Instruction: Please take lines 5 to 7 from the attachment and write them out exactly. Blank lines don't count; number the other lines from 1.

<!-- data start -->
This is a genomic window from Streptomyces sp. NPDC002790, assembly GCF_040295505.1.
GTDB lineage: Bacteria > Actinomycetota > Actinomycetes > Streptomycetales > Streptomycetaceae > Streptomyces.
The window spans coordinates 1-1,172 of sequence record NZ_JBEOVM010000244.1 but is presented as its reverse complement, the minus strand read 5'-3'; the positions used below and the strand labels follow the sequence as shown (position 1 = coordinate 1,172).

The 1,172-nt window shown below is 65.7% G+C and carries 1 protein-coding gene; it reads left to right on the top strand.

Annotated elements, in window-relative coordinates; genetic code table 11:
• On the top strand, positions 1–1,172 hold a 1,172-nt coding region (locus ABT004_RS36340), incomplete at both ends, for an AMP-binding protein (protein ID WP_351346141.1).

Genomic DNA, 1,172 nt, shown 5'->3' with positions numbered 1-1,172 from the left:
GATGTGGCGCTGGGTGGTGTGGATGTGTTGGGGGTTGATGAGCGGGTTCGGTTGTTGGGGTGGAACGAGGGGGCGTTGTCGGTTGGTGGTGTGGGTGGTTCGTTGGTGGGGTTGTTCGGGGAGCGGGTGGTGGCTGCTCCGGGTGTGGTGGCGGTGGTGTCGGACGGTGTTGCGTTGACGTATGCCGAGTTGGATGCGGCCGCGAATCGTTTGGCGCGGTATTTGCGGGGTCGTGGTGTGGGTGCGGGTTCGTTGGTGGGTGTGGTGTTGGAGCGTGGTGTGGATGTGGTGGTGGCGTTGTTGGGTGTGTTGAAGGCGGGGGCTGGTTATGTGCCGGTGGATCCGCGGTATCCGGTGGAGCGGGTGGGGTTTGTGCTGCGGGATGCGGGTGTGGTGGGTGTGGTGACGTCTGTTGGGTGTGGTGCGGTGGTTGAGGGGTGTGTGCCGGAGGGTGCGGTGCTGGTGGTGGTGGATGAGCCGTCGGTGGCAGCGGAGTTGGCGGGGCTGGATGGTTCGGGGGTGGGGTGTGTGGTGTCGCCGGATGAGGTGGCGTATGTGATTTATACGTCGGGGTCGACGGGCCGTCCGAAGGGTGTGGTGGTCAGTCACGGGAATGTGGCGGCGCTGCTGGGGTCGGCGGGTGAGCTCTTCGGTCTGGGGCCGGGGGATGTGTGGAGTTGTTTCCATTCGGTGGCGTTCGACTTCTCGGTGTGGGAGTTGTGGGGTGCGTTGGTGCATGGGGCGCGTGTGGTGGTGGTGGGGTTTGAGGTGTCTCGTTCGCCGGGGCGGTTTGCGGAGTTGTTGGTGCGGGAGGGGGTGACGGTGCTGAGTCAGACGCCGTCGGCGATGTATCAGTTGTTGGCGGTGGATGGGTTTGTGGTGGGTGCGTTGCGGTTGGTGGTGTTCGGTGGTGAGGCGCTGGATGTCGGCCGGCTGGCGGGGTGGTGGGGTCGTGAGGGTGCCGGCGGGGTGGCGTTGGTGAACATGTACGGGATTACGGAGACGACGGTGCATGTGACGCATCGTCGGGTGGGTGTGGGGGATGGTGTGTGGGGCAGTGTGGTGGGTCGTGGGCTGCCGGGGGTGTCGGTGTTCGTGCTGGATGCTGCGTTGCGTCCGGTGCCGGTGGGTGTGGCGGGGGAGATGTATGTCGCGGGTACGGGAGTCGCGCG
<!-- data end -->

Annotated elements, in window-relative coordinates; genetic code table 11:
• On the top strand, positions 1–1,172 hold a 1,172-nt coding region (locus ABT004_RS36340), incomplete at both ends, for an AMP-binding protein (protein ID WP_351346141.1).

Genomic DNA, 1,172 nt, shown 5'->3' with positions numbered 1-1,172 from the left: